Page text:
Item Code: IDK808
D.K. Printworld (P) Ltd. (New Delhi)
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The volume presents a panorama of the theories of language, covering both ancient and modern theories. It deals with the origin and development of ancient theories of language with their clear and unambiguous definitions, rules and norms that offer impeccable solutions levels. With systematic and logical explanations of language theories, the work examines ancient grammar including connection of vyakaranam with philosophy and sphota. It also takes up the origin and development of Western linguistic theories emphasizing on the inability of modern linguistic science to agree on basic definitions, as of the meaning of a word, and concepts of discourse, text, macro sentence, with there being an attempt Indian and other linguists pertaining to discourse, particularly the importance of inference in the Nyaya system of Indian philosophy and the Nyaya logical discourse.
The volume will provide students and scholars of philosophy a fundamental work on linguistic theories.
Prof. Korada Subrahmanyam had been at the Centre for Applied Linguistics and Translation Studies University of Hyderabad, since 1988. Right from an early age, the teacher was imparted education in Gurukula system and he is a blend of Oriental and Occidental types of Education. Paniniyan Grammar, Philosophy of Language, Translation, Linguistics, Indian Literary Theories, Veda, Vedangas, Darsanas, and Machine Translation are some of his subjects of interest. Prof. Subrahmanyam was a UGC Visiting Fellow at MS University of Baroda during 2000-01. The Indian Council for Foreign Affairs, drafted him for Visiting Professorship abroad in 2005. The teacher was honoured with 12 Panditasammanas at different places across India.
His other works are Mahavakyavicarah Vakyapadiyam (Brahmakanda, English Trans.); Four Vrttis in Panini, pramanas in Indian Philosophy (in process).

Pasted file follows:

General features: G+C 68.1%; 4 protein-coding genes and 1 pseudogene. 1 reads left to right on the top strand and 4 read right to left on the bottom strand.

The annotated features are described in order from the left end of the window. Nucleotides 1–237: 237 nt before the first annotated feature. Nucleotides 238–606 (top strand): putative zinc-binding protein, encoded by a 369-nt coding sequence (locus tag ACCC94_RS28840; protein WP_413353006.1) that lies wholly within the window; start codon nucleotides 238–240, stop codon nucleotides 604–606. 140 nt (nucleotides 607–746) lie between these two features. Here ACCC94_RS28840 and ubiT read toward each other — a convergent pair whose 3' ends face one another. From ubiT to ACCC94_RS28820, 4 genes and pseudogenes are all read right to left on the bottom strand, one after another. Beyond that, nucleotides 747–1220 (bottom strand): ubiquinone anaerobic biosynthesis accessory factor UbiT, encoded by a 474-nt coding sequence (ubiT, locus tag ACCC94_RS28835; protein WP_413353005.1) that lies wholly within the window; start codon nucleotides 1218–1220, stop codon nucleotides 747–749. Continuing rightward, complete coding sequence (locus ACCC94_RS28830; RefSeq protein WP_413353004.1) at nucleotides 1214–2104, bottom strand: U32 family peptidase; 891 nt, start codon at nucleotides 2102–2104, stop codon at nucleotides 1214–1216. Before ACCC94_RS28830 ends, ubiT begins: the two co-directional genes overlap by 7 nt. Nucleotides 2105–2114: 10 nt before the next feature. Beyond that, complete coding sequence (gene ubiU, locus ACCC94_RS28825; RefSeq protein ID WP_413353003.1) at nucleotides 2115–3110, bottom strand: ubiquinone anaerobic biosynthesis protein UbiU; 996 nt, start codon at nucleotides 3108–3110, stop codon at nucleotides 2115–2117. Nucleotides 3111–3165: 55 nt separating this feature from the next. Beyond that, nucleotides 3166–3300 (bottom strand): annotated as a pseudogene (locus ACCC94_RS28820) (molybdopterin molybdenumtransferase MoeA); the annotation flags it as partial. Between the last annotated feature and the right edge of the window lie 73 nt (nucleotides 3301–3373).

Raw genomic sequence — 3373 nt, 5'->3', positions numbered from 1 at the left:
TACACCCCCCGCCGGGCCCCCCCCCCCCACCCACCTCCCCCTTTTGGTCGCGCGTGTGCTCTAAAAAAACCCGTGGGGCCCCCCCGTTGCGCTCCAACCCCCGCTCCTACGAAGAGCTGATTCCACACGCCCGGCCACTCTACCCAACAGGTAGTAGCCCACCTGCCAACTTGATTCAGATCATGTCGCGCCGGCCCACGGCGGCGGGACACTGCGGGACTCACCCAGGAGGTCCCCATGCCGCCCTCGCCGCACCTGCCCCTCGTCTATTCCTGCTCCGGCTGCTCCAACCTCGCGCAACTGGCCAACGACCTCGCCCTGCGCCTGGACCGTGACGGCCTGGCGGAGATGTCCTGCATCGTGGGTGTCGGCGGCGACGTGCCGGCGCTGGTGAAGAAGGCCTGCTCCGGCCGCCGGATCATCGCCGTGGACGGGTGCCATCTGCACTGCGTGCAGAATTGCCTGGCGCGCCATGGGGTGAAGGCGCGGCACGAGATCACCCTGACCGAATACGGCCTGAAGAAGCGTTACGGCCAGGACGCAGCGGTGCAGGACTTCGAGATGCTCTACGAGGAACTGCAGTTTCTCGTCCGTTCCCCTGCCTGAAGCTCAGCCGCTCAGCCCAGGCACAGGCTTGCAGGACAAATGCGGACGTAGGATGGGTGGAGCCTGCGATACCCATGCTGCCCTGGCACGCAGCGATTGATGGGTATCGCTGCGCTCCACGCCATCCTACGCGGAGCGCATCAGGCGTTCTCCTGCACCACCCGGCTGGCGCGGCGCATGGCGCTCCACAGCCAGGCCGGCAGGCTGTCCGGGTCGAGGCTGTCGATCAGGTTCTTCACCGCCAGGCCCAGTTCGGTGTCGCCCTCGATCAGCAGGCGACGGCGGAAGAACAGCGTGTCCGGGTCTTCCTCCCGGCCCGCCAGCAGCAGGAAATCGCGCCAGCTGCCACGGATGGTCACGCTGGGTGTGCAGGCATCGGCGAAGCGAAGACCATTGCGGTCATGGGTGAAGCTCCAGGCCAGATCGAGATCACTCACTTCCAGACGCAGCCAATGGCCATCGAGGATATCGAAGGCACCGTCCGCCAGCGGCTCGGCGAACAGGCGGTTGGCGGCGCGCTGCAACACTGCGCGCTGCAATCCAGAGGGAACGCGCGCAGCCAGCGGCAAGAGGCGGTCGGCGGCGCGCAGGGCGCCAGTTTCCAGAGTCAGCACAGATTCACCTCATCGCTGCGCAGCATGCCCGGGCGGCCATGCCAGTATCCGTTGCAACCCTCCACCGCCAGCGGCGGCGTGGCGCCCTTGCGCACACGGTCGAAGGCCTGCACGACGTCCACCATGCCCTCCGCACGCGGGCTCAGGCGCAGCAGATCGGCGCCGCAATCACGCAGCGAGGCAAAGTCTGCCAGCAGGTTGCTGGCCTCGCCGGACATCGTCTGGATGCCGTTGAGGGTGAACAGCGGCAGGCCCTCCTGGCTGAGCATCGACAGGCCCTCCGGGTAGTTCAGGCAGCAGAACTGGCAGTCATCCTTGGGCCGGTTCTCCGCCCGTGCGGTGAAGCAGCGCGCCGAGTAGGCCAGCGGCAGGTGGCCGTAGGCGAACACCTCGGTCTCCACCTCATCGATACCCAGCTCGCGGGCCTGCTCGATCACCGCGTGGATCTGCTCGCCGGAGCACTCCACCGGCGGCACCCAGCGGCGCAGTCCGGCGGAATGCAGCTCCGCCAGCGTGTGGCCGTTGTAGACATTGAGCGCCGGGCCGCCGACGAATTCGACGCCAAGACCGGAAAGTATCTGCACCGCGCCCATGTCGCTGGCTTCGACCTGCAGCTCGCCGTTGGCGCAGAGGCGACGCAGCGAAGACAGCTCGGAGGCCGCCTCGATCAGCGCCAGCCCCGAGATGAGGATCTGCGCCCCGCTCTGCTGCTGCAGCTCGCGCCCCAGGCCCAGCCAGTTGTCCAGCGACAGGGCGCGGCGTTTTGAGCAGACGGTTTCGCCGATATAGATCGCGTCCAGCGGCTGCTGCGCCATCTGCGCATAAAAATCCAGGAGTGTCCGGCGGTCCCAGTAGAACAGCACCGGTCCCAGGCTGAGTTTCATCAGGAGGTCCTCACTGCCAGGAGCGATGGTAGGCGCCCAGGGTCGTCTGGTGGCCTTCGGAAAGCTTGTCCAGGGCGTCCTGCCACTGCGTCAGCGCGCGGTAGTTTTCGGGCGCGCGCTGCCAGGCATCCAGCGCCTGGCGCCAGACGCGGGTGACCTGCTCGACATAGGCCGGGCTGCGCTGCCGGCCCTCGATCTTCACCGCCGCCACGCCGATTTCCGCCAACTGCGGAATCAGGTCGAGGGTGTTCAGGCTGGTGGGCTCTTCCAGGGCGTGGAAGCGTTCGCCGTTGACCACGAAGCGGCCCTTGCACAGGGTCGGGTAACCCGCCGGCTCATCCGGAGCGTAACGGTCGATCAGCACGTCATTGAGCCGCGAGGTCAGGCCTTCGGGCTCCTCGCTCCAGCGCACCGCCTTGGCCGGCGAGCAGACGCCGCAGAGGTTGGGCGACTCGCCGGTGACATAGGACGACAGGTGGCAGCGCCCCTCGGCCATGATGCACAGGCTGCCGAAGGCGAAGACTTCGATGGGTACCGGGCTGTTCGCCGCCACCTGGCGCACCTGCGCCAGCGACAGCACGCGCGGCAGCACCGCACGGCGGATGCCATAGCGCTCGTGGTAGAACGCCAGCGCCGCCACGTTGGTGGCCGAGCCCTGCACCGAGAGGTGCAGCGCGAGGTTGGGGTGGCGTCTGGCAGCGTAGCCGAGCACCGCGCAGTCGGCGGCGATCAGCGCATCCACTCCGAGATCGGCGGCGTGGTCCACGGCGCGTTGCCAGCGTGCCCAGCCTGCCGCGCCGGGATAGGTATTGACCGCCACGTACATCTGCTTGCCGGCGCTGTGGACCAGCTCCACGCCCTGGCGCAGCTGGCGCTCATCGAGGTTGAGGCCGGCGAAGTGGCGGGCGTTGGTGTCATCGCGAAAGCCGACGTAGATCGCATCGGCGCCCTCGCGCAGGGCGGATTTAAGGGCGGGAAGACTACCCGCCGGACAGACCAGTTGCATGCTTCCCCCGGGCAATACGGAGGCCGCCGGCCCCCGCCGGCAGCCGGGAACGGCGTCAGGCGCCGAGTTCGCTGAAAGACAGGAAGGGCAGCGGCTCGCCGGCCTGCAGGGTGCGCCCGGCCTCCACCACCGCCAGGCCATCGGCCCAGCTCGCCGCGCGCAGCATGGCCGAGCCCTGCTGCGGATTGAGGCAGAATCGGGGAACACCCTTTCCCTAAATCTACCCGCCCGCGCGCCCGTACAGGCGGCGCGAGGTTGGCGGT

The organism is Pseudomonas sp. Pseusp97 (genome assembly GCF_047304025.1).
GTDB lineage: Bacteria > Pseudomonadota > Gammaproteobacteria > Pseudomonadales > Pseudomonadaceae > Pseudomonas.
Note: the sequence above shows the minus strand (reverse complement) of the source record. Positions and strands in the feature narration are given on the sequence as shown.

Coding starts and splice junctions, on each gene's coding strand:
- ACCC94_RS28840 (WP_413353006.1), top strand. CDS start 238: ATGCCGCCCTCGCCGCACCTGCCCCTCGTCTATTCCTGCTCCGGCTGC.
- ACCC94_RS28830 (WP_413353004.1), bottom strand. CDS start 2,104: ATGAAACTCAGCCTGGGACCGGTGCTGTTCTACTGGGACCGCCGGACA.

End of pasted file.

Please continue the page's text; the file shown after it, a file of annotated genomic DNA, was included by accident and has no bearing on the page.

It had been my dream to make available the theories of language of both Oriental origin in a nutshell for the benefit of the students of language science in general. As is obvious, no such work is available although we come across a number of books dealing with the theories separately; the reason being that neither the Oriental scholars nor the Western linguists are thorough in both the streams. However, it is difficult to find a scholar who digested all the systems of Indian philosophy whereas most of the Western scholars try to understand Panini only. As was suggested by Bhartrhari in Vakyapadiyam, one should get acquainted with different Sastras and Darsanas in order to make one's intellect flavoured with wisdom; and also one cannot decide by simply following his own logic (prajna vivekam labhate bhinnairagamadarsanaih, kiyadva sakyamunnetum svatarkamanudhavata? 2-484). It is also my long-cherished desire that the treasure of knowledge that is there in different schools and systems of Indian philosophy be made available to the people of the West in general and serious students of linguistics in particular.
Having been born in an orthodox brahmana family on the banks of the holy river Godavari (in the area called Konasima), through regular recitation of (Krsna) Yajurveda and study and teaching of different systems I still strive to keep the Oriental thinking green in my mind. I committed Amarakosa to my heart at the age of five and underwent training in different gurukulas beside the one I had under my father (Late Subrahmanyam), who was a ghanapathi and scholar in Panini. My forefathers had tried best to keep the traditions and customs of Aryas intact through uninterrupted guru-sisya parampara (the chain of teacher and desciple). I too had shouldered the responsibility of maintaining the same tradition, of course, in a different manner.
Language had been subjected to micro-analysis and macro-analysis, both at syntactic and semantic levels, right from varna (phoneme) through mahavakya (discourse) by Indian intelligentsia, thousands of years ago. Almost all the systems and schools of Indian philosophy, including Vyakarana, had discussed the concept of sabda. The term sabda (vak) is untranslatable. It is used to denote many things, i.e. varna (phoneme), prakrti /pratyaya (sub-sentence), mahavakya (discourse), the sabda-pramana, para, pasyanti, madhyama, vaikhari and the ordinary sound. Rk, Yajus, Sama, etc. are synonyms of vakya.